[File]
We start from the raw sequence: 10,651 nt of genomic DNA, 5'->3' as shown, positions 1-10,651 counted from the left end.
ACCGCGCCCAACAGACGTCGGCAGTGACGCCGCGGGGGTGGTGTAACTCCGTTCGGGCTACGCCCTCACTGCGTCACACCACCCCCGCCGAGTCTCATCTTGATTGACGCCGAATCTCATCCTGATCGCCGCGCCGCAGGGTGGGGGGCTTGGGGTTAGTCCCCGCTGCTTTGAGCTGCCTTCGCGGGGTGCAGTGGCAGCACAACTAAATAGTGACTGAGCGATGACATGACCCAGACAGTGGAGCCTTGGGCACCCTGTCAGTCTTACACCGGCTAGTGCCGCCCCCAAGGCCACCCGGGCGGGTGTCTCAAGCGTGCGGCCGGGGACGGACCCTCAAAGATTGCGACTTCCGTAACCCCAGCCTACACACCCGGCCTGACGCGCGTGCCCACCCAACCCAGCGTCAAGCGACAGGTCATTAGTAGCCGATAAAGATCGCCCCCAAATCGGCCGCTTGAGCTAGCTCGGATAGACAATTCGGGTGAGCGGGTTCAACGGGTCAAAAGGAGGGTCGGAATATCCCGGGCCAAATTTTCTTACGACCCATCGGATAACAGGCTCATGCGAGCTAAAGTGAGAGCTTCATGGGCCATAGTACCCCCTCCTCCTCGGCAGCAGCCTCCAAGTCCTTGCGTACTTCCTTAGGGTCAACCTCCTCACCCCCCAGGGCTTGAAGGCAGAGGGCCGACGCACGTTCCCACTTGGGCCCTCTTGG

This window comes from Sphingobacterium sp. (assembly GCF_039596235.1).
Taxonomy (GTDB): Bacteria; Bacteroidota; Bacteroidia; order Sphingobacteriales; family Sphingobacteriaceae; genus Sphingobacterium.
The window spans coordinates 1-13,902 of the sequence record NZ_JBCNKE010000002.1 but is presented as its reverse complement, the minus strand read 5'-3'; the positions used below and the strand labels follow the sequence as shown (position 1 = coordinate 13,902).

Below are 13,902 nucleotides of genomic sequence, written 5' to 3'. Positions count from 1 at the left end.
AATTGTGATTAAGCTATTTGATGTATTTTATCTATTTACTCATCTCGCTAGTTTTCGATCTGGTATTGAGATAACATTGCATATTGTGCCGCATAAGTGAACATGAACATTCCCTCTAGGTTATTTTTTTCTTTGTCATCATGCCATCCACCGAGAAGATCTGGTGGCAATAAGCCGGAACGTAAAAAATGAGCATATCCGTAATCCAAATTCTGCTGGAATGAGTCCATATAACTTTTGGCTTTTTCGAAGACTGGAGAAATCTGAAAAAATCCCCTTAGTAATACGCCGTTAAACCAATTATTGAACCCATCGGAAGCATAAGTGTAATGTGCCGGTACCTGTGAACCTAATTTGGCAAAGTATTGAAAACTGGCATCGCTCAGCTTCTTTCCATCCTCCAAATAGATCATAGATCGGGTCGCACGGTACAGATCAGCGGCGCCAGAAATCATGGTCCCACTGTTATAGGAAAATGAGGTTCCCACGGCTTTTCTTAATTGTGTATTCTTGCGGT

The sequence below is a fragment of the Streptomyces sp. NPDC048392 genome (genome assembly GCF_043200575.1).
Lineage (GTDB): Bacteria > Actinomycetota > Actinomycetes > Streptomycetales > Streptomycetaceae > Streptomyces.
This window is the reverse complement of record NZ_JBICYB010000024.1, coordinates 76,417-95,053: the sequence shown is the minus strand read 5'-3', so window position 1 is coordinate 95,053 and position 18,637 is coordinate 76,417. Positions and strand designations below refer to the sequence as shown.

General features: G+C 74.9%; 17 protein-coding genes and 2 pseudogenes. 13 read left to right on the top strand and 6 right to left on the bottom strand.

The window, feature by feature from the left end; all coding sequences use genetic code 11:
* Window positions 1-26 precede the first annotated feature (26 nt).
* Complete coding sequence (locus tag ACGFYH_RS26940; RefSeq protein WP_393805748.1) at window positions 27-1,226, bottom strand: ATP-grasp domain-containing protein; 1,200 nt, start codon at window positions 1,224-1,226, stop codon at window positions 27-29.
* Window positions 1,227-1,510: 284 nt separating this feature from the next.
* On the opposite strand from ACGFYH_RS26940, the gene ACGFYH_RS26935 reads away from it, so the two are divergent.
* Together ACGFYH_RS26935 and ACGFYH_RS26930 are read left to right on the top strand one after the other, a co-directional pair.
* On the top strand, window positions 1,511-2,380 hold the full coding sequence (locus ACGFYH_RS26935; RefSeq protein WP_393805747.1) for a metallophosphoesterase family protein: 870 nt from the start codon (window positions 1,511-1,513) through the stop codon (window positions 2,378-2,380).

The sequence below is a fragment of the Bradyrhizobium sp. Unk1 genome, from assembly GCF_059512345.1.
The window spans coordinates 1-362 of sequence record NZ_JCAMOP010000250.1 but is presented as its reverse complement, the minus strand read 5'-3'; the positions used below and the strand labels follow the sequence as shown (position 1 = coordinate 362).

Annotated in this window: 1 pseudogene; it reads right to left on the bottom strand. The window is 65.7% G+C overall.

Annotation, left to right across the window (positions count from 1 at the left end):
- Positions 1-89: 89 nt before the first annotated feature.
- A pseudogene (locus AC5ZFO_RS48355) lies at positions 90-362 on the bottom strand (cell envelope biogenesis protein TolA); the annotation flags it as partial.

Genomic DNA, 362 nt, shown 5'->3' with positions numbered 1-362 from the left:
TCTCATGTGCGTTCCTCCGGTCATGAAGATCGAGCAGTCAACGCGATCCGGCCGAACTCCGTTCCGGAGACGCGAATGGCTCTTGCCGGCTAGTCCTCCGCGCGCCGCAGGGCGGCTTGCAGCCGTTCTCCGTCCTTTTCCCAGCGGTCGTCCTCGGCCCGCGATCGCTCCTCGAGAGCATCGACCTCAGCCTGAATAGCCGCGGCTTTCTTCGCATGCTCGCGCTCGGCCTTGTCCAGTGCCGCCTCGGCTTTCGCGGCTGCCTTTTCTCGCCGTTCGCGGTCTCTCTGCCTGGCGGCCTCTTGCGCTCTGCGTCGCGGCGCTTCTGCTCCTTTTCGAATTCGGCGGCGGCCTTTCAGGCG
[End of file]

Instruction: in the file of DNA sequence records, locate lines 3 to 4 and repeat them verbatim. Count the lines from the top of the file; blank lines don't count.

This window comes from Sphingobacterium sp. (assembly GCF_039596235.1).
Taxonomy (GTDB): Bacteria; Bacteroidota; Bacteroidia; order Sphingobacteriales; family Sphingobacteriaceae; genus Sphingobacterium.